Build quick composter yourself – Instructions for thermal composter

Good garden compost is not regarded as Mother Nature’s brown gold and the hobby gardener’s money box for nothing. Invisible to the human eye, an army of microorganisms in the compost heap is busy converting waste into natural fertilizer and rich humus. Depending on the size of the compost heap, this biological process can take a year or more. In a closed high-speed composter, various factors – above all heat – cause a significant acceleration of this impressive nutrient cycle. It is primarily allotment gardeners who benefit from the advantages of a thermal composter. Smart savers among them take practical instructions to hand and simply build a quick composter themselves.

Choose location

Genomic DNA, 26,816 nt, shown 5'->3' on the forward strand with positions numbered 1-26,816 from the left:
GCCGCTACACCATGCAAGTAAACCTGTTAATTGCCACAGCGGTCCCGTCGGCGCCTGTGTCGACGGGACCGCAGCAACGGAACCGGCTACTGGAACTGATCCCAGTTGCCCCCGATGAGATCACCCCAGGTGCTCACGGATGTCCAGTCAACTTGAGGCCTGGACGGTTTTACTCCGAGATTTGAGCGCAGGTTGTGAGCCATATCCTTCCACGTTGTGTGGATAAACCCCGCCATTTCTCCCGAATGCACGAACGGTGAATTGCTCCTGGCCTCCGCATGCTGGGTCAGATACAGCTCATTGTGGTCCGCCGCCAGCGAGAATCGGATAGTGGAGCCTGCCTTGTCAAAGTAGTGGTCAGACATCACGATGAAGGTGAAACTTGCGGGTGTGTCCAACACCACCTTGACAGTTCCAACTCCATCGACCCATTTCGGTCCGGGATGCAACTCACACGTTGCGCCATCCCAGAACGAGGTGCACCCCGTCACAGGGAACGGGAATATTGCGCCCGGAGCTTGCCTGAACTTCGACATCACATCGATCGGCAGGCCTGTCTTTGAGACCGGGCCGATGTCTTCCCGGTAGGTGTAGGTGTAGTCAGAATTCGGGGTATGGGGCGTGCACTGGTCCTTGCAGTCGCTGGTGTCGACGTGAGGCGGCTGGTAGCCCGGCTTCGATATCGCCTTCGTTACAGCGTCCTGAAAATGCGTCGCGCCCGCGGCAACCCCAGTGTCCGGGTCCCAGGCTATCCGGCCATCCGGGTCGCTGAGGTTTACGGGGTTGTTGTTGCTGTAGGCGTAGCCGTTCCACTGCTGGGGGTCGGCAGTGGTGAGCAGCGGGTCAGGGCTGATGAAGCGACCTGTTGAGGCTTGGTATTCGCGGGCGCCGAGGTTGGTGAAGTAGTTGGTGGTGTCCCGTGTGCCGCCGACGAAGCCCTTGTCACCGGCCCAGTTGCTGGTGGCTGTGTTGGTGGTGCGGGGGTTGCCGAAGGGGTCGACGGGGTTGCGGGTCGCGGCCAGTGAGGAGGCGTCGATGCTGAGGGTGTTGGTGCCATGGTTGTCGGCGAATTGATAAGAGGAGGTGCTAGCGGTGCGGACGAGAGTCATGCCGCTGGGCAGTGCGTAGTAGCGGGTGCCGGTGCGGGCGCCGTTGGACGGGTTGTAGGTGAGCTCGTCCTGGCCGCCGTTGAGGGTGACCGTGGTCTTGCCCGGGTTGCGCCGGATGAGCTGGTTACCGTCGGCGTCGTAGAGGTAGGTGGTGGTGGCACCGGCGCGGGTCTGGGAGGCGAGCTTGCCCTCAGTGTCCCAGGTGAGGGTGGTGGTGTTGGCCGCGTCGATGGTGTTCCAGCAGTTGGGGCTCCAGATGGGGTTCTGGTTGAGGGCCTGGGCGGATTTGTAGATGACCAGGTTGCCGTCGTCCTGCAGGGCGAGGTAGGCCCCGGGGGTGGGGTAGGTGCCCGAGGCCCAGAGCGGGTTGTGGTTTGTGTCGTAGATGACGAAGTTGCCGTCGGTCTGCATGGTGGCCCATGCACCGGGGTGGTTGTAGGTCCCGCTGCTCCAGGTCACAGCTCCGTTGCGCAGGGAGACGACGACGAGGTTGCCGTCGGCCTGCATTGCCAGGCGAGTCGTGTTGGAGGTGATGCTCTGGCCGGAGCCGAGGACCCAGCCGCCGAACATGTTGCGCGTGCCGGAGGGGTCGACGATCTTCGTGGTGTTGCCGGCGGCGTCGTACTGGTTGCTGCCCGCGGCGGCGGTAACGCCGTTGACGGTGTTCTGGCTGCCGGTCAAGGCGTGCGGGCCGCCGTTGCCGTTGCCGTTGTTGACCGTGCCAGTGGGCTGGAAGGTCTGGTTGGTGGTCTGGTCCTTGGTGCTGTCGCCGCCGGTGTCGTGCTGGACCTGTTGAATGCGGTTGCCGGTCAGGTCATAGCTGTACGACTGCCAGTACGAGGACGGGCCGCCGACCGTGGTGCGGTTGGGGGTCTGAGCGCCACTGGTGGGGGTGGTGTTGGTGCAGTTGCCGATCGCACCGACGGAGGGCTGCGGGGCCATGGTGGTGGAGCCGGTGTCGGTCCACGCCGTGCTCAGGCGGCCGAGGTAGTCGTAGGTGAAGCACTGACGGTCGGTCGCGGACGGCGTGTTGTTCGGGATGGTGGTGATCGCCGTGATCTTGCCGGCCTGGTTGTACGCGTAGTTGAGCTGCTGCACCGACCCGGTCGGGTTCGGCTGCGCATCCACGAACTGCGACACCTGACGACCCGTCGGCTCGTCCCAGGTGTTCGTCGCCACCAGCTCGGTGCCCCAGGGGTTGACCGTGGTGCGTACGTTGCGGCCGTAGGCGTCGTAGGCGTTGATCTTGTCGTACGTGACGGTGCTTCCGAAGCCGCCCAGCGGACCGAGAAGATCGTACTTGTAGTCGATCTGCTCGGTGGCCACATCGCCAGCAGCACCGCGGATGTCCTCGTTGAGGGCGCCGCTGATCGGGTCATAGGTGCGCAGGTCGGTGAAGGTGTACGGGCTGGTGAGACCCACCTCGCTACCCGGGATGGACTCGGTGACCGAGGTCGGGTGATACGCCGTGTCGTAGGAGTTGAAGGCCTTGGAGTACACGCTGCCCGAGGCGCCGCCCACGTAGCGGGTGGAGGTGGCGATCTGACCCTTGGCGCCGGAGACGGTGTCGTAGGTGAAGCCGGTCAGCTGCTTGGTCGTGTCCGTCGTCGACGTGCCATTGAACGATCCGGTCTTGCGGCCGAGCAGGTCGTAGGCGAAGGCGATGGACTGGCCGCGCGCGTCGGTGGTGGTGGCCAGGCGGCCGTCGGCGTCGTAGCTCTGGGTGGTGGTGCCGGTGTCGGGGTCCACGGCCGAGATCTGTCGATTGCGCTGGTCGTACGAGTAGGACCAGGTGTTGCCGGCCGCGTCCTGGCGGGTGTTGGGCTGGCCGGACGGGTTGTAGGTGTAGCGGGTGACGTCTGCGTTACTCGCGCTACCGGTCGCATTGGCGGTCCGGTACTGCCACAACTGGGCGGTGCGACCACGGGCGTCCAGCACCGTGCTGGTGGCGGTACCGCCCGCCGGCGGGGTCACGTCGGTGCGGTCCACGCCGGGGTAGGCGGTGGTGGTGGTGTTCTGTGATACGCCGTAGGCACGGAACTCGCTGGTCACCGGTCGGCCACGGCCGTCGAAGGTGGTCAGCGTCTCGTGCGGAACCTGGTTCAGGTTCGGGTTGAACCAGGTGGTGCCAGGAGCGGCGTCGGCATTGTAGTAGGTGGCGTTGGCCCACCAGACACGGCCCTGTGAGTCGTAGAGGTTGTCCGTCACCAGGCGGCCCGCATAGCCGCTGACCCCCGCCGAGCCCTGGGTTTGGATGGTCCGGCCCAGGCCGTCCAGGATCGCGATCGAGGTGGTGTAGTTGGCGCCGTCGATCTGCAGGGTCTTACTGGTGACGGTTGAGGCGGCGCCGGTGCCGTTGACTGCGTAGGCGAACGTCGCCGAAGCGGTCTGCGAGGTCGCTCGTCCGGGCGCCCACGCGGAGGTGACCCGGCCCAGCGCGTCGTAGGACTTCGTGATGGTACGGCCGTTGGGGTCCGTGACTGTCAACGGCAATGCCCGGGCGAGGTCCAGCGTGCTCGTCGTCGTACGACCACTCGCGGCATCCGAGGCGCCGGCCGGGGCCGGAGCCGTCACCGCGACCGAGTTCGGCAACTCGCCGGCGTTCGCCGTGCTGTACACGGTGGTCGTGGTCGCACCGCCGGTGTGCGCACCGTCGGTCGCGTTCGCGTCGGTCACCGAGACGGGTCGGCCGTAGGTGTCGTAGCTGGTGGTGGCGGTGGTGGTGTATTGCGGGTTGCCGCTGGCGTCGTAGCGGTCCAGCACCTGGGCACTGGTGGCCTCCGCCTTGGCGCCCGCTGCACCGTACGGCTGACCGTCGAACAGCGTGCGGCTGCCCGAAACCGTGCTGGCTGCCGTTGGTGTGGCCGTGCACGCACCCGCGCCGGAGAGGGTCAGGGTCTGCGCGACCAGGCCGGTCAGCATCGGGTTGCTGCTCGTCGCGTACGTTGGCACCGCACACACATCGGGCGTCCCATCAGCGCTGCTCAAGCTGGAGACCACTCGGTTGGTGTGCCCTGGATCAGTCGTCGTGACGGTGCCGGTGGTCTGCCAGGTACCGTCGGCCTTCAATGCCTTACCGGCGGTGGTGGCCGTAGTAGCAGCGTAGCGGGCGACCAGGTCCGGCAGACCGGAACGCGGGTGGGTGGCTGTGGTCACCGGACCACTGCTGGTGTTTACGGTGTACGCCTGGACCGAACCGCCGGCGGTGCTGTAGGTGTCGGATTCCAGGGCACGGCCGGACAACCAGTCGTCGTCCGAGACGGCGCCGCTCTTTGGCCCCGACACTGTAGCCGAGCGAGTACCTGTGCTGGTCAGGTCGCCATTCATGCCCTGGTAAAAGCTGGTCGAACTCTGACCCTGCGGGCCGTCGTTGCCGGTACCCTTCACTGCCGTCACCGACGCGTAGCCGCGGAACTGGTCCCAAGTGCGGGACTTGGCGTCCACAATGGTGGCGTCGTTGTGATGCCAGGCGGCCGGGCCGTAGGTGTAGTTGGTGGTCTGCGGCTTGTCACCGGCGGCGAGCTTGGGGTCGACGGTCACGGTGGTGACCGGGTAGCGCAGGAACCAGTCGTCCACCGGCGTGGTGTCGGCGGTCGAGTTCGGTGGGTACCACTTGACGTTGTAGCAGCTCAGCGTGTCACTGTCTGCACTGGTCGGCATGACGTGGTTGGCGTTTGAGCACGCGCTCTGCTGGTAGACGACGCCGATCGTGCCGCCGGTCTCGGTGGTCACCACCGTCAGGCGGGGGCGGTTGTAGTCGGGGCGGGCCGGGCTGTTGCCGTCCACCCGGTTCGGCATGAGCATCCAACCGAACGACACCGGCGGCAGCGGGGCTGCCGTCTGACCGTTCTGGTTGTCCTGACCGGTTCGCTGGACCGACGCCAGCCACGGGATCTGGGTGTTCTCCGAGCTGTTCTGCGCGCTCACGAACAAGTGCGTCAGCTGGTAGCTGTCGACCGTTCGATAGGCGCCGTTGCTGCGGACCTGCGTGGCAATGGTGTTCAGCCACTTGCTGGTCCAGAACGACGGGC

On a large plot of land, the hobby gardener usually has a whole series of hidden parking spaces for an open wooden composter, which are not visible to the viewer. In the small garden, on the other hand, there is often a lack of a hidden place for the compost heap, so that the owners with a heavy heart do without it because it disturbs the appearance. That doesn’t have to be the case, because a lockable quick composter in a subtle, dark green or gray-black design is sufficient for collecting garden and kitchen waste for tight areas. In order for the container to live up to its name by producing the desired humus and fertilizer more quickly, heat, oxygen and a little moisture are required. Accordingly, the following requirements should be met at the selected location: